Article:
Since that horrible day six years ago, I’ve also learned a lot about life and about second chances.

Nearly all people who experience the kind of injury Gabby suffered — a bullet to the head at near point-blank range — die. And those who do not die often have personalities and cognitive abilities that are drastically changed.

But Gabby lived.

We met some really interesting people along the way — gun owners, law enforcement officers, veterans — and we learned that they, too, are fed up with our nation’s gun violence crisis.

How dangerous is this crisis? Every year, about 33,000 Americans die from gun violence. Americans are nearly 20 times more likely to be murdered with a gun than people in other high-income peer countries.

Fortunately, there is a vocal majority in our country that is demanding action to prevent needless gun tragedies that claim innocent lives.

This November, we saw voters support gun violence prevention candidates for Congress, most notably in New Hampshire’s Senate race, where Gov. Maggie Hassan defeated incumbent Sen. Kelly Ayotte. Our organization, Americans for Responsible Solutions PAC, launched an aggressive campaign to hold Sen. Ayotte accountable for her poor record on gun safety.
In tight congressional races like Nevada’s 4th and Florida’s 7th Congressional Districts, gun violence prevention candidates ran — and won — on strengthening gun laws. In fact, 73% of our endorsed candidates won, and voters in three states — Nevada, Washington, and California — approved gun safety ballot measures in greater numbers than votes in those states for Hillary Clinton, showing this issue is compelling to people across the political spectrum.

In the wake of the 2016 election, we at Americans for Responsible Solutions are redoubling our commitment to preventing gun tragedies that occur every day in this country.

First, in the days after the election we launched the Firearms Accountability Counsel Taskforce (FACT), comprised of the country’s top law firms. These firms are devoting hundreds of lawyers, thousands of hours, and millions of dollars, pro bono, to taking action against dangerous gun policies and holding the corporate gun lobby accountable for unlawful business practices that endanger public safety. Borrowing from successful impact litigation movements to achieve marriage equality, make automobiles safer, and hold Big Tobacco accountable, we are going on offense to create safer communities.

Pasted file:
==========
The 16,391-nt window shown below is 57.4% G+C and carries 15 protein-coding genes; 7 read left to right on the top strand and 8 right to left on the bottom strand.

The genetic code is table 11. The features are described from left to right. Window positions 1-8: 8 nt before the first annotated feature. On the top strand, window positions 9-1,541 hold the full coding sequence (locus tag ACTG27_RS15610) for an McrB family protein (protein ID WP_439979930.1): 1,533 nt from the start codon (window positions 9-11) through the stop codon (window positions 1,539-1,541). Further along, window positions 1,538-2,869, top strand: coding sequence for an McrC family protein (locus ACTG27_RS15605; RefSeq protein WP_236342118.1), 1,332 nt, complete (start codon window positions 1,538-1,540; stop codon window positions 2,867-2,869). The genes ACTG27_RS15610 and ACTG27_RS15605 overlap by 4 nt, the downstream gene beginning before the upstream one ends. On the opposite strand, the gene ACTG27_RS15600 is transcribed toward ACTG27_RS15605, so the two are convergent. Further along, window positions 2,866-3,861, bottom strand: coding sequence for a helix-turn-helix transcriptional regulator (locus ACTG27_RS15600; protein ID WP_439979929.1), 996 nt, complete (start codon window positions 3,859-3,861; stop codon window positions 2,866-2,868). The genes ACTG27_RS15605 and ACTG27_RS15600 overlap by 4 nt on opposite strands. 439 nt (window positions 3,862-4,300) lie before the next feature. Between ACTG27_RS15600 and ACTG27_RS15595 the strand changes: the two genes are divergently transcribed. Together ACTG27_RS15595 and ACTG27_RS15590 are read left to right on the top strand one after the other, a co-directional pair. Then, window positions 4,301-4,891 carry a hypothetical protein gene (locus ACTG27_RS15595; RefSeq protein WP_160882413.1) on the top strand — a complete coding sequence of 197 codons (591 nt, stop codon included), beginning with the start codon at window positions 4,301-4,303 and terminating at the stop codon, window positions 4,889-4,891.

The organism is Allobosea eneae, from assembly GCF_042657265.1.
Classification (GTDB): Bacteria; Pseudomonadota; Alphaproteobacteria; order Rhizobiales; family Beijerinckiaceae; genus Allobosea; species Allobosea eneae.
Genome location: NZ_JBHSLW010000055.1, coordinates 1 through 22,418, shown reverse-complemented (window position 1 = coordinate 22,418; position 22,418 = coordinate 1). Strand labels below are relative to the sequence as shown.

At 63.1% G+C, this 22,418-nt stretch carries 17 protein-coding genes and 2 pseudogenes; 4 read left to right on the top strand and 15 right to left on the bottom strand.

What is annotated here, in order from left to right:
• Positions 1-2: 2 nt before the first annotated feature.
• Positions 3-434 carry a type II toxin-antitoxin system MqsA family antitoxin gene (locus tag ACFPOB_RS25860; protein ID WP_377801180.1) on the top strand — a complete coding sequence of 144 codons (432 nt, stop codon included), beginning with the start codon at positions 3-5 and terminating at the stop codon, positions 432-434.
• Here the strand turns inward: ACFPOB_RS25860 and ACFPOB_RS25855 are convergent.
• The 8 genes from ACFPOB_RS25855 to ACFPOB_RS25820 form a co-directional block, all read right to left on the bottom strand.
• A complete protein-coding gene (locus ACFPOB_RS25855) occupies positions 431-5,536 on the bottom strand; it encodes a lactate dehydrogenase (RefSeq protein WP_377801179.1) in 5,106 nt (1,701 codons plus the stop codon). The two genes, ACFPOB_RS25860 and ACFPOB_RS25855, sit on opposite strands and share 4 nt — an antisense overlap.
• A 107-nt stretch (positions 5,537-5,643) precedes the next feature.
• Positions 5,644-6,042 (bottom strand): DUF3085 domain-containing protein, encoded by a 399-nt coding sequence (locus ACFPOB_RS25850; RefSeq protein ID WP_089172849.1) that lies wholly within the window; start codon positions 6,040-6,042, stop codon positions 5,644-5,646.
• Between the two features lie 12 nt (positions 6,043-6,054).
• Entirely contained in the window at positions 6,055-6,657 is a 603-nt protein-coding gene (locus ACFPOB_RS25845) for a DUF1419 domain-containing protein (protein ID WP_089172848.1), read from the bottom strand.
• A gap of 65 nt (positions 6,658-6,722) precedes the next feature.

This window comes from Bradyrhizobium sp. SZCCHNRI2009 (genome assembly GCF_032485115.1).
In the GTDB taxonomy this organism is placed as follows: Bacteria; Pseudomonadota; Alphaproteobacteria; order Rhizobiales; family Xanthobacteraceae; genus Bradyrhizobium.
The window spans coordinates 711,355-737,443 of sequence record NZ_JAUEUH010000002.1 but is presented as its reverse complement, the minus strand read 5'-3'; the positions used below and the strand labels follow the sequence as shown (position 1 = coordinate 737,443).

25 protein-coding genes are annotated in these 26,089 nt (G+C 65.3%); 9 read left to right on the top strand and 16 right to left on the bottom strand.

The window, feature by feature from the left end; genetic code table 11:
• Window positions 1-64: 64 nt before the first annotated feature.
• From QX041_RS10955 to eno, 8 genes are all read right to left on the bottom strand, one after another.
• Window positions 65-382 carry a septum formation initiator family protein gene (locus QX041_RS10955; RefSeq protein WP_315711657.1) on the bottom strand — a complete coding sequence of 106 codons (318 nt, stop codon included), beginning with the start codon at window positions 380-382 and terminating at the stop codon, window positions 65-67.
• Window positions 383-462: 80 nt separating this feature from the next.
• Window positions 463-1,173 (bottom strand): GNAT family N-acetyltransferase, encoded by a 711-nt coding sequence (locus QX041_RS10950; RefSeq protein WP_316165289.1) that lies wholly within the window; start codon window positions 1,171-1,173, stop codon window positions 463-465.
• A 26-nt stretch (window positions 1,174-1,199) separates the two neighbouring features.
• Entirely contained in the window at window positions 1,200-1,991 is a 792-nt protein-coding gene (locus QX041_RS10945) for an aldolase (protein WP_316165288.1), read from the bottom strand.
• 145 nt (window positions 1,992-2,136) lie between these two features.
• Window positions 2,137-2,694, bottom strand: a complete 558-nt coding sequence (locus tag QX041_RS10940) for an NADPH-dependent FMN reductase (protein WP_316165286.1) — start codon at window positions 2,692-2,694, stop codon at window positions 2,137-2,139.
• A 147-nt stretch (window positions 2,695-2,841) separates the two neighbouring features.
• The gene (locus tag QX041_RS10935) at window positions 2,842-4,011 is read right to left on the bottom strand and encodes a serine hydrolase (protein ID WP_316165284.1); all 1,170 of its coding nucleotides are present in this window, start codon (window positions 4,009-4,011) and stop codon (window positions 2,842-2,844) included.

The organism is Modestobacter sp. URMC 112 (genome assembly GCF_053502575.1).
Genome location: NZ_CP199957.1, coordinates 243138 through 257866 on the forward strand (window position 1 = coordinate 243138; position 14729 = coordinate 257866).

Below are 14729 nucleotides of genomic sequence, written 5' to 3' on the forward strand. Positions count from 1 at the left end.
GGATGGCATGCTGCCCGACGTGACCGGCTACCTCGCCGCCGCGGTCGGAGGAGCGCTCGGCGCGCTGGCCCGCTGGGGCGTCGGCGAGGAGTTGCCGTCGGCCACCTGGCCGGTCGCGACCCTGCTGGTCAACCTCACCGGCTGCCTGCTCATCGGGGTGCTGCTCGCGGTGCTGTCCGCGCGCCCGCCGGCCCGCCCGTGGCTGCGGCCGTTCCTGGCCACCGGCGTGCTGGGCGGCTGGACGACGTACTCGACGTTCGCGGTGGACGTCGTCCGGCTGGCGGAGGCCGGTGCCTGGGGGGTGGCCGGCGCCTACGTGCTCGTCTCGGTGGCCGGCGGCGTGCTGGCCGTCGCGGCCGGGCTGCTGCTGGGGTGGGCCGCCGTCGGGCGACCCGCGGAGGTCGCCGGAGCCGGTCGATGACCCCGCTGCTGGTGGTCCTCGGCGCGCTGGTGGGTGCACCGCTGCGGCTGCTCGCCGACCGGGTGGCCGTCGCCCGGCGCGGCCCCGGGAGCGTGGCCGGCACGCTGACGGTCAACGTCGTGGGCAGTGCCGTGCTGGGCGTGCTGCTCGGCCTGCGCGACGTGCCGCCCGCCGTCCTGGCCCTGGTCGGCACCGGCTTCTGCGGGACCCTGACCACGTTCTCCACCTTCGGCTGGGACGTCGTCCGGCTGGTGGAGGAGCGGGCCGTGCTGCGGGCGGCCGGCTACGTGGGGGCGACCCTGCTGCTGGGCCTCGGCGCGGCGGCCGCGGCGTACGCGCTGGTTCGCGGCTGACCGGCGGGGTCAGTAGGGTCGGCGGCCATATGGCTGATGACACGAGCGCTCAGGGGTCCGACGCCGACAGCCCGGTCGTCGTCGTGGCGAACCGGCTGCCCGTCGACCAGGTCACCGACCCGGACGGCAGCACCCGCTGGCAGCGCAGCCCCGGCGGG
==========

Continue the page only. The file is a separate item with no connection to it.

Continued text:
Second, we will be prepared to fight the new administration and the new Congress on policies that threaten our communities. The gun lobby is seeking to allow guns into schools — an issue education secretary nominee Betsy DeVos expressed support for during her Senate confirmation hearing just this week.
They’re also pushing to ignore states’ rights by mandating the unrestricted “concealed carry” of firearms and allow free access to dangerous silencers, which would let criminals conceal murder and introduce a menacing new threat to our communities. These policies are a public safety threat, as the son of two New Jersey police officers, I believe law enforcement will not stand for them.

Third, we will elect more gun violence prevention champions and fight for gun safety policies in 2018 and 2020. To do this, we will continue to reach out to nontraditional allies, including rural and independent voters who support commonsense solutions to our gun violence problem. We know that a plurality of rural voters who helped propel President Trump to victory want stronger gun laws. And we will do everything in our power to engage these constituencies.

In addition to communicating with voters about their candidate choices, we will also begin addressing more fundamental attitudes about the safety of firearms and the responsibility of owning them — because the critical fights over policy and politics must not come at the expense of a meaningful conversation about culture.

Finally, we will work with anyone who is committed to making our families safer — including President Trump. Although the gun lobby spent a record $30 million supporting his campaign, Donald Trump has recognized and endorsed some new measures to reduce gun violence. Even his nominee for attorney general, Sen. Jeff Sessions, whose nomination has been strongly supported by the gun lobby, has acknowledged that we need to do a better job of enforcing our nation’s existing federal gun laws. We firmly believe that keeping guns out of the hands of dangerous people, like suspected terrorists, domestic abusers, and gun traffickers, shouldn’t be a partisan issue.

Gabby and I returned to public service in the hopes that we could save lives by bringing Americans together around responsible, commonsense gun safety policies — Americans who are Democrats, Republicans, Independents, and gun owners like us. That goal does not change with Donald Trump in the White House.

We remain inspired by the countless Americans who’ve had enough of the gun lobby’s influence and our government’s failure to pass meaningful solutions to reduce gun violence.

Now, more than ever, we must turn that sentiment into action and continue the fight for safer communities.

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